A historic church that has stood for nearly 90 years in Worcester, Massachusetts, is about to be demolished.
"I just think it's a shame. I liked it, I loved that church very much," Carmen Perez said of Notre Dame des Canadiens.
For Perez, the impending demolition of the cathedral that majestically overlooks Worcester Common is personal.
"That church means a lot to me. My daughter was baptized, her first communion, and she was confirmed there," Perez said.
But more than a decade after it was decommissioned by the Catholic Diocese of Worcester, and eight years after it was purchased by Hanover Insurance as part of the City Square revitalization project, the developer says they've run out of re-use options.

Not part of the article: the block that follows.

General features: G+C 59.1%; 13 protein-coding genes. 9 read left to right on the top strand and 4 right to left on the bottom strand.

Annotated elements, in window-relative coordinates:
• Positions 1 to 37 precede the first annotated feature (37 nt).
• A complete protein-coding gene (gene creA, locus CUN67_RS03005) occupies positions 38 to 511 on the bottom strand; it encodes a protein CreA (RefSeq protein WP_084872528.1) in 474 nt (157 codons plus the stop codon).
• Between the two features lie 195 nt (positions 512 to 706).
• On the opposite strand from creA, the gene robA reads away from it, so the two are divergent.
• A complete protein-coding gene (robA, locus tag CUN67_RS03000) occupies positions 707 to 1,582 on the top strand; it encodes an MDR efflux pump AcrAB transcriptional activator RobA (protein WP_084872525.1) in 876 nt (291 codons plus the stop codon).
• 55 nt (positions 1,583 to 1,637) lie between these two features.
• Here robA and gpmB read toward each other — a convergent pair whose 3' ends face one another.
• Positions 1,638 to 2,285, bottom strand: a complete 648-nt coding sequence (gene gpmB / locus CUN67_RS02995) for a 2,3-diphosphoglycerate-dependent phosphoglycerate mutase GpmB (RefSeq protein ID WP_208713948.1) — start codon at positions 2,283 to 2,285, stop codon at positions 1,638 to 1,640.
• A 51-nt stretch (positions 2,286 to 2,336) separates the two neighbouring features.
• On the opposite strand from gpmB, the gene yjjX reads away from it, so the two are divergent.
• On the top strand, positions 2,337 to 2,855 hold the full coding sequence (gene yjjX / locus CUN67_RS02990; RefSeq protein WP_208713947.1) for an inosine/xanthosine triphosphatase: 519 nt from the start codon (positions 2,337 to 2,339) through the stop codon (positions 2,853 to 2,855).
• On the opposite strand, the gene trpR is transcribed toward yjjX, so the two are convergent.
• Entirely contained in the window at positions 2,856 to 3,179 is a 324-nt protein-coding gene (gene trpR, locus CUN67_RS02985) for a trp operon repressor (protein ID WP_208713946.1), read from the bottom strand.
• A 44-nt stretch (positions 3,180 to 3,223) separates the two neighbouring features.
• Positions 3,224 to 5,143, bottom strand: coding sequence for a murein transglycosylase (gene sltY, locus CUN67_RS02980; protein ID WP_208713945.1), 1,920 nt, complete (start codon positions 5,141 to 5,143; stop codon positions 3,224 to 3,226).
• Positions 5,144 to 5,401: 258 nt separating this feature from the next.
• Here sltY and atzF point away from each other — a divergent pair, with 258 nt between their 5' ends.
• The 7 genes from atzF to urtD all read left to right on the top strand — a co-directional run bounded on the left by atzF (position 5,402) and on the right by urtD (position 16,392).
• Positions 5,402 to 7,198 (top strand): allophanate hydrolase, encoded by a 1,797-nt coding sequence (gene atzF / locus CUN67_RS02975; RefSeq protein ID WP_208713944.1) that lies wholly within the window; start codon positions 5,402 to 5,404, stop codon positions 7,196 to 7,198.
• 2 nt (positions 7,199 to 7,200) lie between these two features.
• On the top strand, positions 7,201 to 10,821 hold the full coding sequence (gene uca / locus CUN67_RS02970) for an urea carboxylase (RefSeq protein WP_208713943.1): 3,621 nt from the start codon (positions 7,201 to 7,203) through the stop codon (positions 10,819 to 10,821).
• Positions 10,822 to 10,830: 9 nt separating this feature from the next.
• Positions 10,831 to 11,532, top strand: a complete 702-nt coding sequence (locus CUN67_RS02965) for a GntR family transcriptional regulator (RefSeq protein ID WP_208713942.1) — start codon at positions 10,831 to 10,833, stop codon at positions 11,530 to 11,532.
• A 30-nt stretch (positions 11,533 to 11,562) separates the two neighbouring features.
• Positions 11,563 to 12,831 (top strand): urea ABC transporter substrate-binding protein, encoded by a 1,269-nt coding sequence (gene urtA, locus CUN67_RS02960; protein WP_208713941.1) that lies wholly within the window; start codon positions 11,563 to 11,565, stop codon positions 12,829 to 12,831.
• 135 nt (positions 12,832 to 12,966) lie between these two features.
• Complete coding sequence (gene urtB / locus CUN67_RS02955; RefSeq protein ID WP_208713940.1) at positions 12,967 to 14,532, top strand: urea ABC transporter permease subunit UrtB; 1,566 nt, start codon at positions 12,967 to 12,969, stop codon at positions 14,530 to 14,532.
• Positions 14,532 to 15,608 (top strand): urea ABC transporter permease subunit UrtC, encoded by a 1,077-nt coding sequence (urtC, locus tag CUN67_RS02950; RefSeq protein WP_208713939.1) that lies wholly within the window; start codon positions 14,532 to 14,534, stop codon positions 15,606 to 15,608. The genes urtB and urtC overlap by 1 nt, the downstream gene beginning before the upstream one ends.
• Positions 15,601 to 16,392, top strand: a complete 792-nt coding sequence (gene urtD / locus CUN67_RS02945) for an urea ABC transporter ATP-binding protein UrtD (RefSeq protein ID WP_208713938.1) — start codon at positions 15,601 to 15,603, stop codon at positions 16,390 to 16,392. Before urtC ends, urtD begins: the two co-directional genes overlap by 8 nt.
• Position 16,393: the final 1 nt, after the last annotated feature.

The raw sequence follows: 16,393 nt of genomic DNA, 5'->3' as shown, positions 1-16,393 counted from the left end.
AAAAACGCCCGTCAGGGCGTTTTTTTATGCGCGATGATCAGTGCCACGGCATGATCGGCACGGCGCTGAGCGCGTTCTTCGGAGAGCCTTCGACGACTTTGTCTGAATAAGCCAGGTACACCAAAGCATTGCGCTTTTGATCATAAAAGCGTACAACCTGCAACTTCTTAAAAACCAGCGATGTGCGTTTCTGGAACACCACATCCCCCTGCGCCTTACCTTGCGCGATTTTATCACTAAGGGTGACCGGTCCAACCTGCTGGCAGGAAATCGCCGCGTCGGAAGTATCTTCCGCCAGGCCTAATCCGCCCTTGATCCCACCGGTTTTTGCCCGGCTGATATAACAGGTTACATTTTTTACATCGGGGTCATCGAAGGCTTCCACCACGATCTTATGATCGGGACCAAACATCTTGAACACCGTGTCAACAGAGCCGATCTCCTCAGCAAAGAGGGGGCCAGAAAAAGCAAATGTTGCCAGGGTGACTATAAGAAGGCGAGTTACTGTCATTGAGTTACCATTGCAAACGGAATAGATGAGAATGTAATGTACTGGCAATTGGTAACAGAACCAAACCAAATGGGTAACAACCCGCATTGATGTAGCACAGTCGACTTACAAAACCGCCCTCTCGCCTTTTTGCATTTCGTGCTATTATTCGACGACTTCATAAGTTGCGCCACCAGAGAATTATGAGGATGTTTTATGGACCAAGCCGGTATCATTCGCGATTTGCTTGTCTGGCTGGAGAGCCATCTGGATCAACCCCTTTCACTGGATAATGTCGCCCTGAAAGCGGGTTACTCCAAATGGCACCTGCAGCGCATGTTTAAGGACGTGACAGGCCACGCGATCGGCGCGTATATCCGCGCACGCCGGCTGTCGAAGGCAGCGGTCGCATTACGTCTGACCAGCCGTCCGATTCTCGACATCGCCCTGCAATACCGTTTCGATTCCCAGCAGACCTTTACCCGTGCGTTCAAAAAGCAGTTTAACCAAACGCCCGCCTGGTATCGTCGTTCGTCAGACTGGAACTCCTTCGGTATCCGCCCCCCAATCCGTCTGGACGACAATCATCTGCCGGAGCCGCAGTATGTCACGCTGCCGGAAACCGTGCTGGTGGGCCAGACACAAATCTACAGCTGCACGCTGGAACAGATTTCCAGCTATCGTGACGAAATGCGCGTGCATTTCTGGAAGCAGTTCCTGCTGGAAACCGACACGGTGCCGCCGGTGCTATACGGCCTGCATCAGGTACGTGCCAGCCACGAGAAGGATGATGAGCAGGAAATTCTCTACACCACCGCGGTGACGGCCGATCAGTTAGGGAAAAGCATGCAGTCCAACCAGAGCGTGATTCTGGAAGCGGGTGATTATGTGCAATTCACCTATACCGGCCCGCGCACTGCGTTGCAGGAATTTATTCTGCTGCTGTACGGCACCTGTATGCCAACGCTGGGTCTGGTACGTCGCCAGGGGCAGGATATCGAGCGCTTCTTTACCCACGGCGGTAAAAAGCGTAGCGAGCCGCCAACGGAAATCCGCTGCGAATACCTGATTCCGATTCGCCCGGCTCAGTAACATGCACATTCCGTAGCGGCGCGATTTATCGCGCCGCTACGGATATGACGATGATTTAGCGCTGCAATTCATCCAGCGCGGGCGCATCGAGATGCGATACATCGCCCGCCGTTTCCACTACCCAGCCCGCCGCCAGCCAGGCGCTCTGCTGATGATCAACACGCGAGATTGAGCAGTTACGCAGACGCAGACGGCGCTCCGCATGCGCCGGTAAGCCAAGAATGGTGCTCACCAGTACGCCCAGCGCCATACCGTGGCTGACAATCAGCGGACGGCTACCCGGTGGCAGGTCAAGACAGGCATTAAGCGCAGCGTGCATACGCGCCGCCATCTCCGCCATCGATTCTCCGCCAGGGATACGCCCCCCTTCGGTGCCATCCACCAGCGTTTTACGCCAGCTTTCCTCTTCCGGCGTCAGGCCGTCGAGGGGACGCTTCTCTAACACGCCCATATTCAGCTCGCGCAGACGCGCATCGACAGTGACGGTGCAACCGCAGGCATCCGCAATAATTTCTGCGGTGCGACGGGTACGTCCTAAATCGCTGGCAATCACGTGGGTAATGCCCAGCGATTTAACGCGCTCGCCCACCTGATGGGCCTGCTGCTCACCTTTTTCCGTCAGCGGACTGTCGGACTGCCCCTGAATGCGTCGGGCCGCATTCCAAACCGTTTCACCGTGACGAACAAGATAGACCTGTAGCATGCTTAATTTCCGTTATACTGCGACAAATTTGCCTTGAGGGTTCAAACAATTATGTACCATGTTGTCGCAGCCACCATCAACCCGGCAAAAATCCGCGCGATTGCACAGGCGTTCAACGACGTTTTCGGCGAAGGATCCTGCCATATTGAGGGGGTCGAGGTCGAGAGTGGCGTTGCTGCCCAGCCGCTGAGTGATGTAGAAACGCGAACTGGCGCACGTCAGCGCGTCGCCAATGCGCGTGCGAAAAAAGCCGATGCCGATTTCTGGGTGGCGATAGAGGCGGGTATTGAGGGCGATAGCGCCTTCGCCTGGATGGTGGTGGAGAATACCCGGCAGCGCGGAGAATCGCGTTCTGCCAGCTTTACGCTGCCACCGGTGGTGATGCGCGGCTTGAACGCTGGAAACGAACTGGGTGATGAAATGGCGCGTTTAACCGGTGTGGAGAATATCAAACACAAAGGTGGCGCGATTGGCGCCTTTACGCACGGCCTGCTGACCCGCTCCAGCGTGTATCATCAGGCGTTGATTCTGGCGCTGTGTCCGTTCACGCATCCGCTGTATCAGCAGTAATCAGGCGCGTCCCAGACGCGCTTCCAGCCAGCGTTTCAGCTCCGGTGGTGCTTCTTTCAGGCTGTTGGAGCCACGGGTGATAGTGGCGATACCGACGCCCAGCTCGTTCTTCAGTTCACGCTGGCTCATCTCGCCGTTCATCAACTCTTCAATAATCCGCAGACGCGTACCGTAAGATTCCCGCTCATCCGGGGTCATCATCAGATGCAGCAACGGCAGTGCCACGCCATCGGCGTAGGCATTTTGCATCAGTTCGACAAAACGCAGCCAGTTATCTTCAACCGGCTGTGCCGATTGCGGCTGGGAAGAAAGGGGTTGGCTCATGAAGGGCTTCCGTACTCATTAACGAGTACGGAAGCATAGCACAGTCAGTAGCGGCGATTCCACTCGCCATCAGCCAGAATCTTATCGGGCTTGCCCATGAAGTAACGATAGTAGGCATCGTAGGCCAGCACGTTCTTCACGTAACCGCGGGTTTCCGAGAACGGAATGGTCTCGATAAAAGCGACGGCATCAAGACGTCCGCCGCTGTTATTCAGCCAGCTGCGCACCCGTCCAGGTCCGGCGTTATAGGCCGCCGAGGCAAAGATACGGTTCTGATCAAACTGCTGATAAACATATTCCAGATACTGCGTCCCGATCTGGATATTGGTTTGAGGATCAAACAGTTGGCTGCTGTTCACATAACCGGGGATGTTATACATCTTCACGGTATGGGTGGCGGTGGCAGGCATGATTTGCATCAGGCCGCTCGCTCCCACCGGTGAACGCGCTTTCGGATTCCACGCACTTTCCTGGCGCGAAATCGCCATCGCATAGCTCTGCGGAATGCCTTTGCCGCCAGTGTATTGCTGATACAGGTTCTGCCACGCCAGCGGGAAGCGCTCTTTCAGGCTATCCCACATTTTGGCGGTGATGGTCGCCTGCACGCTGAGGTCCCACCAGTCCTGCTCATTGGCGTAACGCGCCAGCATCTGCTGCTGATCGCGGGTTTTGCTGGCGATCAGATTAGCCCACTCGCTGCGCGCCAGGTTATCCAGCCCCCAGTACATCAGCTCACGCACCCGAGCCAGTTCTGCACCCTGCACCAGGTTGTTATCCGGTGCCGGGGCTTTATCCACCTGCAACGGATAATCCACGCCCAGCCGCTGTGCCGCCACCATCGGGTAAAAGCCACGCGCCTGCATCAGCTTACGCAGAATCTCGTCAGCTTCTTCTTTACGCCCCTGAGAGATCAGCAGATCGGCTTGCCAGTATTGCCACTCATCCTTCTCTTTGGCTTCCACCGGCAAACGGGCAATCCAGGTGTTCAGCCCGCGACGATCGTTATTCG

"I can sincerely say we made our very best effort at a substantial cost to find a re-use for the building. We worked with other developers, various architects, engineers, contractors and preservation groups," said City Square II spokesperson Pamela Jonah. "None of these unfortunately proved viable."
"It's a loss of history that we're not going to get back," said Ted Conna of the Save Notre Dame Alliance. "Nobody builds these anymore."
The group has been working diligently to raise awareness outside the church and raise seed money to come up with a viable redevelopment plan.
Save Notre Dame Alliance plans to petition the city council Tuesday to try to step in and save the building, which dates back to 1929.
"The clock is ticking down," Conna said. "We have really a matter of weeks until it does become irreversible."
The demolition process began Monday and is expected to take about four months. City Councilor Moe Bergman tells NBC10 Boston no one wants to see this building come down, but the city's hands are tied because Worcester doesn't own it.